Black-owned business hit harder during the coronavirus pandemic
More than half of Black-owned businesses may not survive the next few months.
Just about every business is struggling due to the coronavirus pandemic and the massive economic upheavals it has caused. But Black-owned businesses have been hit especially hard – perhaps harder than any other business classification in America.
Research by the University of California, Santa Cruz and a report from the National Bureau of Economic Research showed that, already, 41% of Black-owned businesses have permanently closed due to the coronavirus.
That’s a staggering number: Roughly 440,000 businesses nationwide. For comparison, only 17% of white-owned businesses closed up shop during the month of April, when the first wave of coronavirus cases was at its peak.
“I knew it would be bad, but I didn’t think it would be this devastating,” said Robert W. Fairlie, an economics professor at UC Santa Cruz, in an interview with National Geographic.
There are reasons for the disparity in effects between black-owned businesses and the general population. They’re many of same things that have resulted in the virus itself harming Black communities more than others.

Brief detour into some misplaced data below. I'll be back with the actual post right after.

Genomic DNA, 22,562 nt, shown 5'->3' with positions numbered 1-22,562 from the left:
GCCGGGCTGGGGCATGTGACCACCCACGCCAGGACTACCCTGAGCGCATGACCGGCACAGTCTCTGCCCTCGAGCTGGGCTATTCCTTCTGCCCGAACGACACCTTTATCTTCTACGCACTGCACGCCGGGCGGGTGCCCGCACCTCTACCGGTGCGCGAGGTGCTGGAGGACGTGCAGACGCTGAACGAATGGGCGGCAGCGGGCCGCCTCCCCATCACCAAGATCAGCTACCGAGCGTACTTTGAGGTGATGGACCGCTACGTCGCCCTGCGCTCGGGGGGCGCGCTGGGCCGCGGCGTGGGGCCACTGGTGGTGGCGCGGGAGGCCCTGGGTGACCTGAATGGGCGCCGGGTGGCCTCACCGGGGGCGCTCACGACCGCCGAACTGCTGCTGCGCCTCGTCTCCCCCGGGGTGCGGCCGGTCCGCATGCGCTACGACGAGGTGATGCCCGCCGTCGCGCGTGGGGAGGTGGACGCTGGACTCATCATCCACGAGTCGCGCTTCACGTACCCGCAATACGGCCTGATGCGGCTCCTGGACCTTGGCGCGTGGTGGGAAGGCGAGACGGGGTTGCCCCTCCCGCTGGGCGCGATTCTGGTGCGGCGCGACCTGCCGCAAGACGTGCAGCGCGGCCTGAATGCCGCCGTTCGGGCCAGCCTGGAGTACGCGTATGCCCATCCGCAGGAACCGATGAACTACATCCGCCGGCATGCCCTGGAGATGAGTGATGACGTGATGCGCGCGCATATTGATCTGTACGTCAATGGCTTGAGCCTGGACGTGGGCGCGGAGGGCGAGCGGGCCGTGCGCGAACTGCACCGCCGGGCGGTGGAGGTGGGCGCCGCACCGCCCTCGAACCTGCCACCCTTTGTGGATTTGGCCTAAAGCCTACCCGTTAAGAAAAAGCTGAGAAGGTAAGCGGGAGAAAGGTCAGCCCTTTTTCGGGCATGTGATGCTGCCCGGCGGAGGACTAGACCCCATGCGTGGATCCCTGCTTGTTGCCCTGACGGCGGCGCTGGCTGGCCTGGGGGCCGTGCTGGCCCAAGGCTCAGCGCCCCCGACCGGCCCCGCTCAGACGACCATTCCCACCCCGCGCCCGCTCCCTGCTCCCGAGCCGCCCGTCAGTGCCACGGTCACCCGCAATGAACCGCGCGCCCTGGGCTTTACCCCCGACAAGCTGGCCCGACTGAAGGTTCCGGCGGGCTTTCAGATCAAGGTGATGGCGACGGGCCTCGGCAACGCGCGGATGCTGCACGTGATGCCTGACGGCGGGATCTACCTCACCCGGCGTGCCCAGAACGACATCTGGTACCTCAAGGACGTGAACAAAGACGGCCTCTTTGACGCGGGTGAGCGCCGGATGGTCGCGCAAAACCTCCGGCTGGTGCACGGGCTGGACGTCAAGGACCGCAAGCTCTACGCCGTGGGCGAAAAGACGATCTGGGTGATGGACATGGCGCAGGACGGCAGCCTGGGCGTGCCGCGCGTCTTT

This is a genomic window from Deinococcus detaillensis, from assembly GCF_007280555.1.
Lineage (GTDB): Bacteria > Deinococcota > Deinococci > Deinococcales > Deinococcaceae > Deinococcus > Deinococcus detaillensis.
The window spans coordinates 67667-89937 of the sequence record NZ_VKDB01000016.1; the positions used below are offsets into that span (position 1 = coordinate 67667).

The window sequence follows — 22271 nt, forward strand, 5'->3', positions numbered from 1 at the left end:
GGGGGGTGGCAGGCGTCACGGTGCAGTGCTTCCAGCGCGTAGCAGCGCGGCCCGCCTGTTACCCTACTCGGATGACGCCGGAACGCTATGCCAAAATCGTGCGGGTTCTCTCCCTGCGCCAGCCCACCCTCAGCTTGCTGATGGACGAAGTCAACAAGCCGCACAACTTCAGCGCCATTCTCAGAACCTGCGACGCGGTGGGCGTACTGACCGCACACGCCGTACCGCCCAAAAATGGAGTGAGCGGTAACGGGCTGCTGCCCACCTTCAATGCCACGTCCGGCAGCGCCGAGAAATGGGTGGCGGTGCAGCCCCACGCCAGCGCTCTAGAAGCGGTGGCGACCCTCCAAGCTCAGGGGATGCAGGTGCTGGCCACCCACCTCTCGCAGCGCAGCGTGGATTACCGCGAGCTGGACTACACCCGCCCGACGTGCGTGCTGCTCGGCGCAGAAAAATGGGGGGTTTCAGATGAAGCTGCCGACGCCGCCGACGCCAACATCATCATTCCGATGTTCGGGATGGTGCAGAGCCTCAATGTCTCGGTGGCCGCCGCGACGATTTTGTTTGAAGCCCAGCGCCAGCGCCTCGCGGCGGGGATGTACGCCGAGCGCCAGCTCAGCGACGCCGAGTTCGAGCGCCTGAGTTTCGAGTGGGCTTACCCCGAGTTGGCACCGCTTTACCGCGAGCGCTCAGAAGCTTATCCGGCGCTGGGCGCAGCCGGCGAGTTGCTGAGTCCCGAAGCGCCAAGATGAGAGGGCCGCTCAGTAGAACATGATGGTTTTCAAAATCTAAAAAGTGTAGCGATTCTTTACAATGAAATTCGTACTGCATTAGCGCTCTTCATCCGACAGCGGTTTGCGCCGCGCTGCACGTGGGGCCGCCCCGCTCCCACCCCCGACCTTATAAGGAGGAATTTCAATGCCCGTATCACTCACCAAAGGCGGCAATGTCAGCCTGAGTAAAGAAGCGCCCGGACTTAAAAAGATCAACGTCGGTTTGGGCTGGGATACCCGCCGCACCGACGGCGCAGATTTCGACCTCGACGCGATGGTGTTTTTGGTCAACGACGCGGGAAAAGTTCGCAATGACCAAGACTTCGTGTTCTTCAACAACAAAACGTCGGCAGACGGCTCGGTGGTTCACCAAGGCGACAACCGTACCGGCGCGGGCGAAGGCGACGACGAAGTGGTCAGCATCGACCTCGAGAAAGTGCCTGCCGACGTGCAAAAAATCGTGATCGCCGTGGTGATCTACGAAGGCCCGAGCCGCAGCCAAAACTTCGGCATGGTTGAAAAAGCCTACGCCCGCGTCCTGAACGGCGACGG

A post by the Economic Policy Institute said, “the disparate racial impact of the virus is deeply rooted in historic and ongoing social and economic injustices. Persistent racial disparities in health status, access to health care, wealth, employment, wages, housing, income, and poverty all contribute to greater susceptibility to the virus—both economically and physically.”
Add to that problems with accessing emergency funding and you have a recipe for disaster.
The National Geographic article indicates help may ultimately come from the private sector, citing such things as donations from Beyoncé Knowles-Carter, Netflix, and Google.
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